Writers risk backlash with apology for Armenian genocide





Academics and writers in Turkey have risked a fierce official backlash by issuing a public apology for the alleged genocide suffered by Armenians at the hands of Ottoman forces during the first world war.

Breaking one of Turkish society's biggest taboos, the apology comes in an open letter that invites Turks to sign an online petition supporting its sentiments.

It reads: "My conscience does not accept the insensitivity showed to and the denial of the Great Catastrophe that the Ottoman Armenians were subjected to in 1915. I reject this injustice and for my share, I empathise with the feelings and pain of my Armenian brothers. I apologise to them."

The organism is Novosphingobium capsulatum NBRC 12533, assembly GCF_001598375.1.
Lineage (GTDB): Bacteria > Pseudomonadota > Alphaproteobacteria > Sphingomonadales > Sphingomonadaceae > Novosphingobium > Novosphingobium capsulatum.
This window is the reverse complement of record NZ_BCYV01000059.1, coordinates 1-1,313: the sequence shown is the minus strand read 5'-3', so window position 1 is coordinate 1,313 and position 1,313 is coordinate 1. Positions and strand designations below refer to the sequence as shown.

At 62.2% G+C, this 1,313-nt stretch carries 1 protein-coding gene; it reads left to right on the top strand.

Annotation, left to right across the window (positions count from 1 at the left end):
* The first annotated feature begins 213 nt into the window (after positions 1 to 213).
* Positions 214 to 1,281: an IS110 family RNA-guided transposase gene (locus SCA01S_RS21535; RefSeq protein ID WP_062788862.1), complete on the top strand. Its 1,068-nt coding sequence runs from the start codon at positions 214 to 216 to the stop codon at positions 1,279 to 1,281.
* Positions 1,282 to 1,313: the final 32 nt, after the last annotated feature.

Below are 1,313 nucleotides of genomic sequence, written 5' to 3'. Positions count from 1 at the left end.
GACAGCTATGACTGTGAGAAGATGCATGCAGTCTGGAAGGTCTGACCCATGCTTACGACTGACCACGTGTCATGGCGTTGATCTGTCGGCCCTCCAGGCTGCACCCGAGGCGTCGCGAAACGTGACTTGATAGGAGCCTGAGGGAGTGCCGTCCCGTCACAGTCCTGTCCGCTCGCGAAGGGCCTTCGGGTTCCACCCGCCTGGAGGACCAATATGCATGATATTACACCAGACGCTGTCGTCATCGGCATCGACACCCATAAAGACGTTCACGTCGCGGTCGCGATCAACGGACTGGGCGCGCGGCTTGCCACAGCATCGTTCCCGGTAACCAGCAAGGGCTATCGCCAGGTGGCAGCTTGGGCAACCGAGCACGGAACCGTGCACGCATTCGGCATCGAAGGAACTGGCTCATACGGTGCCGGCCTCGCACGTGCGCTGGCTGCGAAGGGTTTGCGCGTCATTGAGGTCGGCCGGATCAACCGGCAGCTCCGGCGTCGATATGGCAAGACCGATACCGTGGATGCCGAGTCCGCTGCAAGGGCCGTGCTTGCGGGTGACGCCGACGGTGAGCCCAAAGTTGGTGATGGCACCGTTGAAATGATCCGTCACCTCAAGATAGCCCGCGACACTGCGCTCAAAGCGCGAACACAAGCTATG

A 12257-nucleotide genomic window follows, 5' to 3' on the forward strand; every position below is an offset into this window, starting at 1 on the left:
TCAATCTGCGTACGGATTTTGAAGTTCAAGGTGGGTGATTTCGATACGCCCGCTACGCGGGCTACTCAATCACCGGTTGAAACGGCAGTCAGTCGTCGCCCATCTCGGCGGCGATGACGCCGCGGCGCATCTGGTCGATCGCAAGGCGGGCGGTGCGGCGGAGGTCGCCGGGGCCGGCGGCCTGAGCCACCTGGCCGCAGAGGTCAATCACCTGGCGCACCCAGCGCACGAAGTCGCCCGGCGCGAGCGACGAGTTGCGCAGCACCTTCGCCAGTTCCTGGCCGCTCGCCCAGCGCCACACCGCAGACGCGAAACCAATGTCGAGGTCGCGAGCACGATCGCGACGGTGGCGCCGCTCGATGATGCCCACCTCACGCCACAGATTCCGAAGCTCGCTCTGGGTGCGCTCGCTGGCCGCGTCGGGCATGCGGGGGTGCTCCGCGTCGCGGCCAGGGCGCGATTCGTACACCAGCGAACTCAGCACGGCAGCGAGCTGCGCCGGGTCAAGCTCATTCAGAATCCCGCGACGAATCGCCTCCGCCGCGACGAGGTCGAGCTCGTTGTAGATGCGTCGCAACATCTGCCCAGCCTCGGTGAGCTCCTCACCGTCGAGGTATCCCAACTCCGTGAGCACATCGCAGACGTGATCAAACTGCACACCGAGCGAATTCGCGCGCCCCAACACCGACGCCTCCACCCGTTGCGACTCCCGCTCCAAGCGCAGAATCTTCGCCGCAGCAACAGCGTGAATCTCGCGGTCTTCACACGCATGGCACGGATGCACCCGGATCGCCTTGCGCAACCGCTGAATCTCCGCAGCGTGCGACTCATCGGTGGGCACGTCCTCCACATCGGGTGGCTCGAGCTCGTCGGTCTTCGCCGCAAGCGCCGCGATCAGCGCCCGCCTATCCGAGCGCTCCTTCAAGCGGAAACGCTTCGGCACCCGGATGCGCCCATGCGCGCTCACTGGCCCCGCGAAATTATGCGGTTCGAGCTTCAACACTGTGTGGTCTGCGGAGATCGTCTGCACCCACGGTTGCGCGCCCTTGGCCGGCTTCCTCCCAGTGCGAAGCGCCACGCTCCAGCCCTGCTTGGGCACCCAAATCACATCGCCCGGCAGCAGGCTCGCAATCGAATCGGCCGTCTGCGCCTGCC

The contents expose its authors - three scholars, Ahmet Insel, Baskin Oran and Cengiz Aktar, and a journalist, Ali Bayramoglu - to the wrath of the Turkish state, which has prosecuted writers, including the Nobel prize-winning novelist Orhan Pamuk, for supporting Armenian genocide claims.

Turkey rejects the assertion of many historians and Armenia's government that up to 1.5 million Armenians died in a wave of expulsions that amounted to state-sanctioned genocide.

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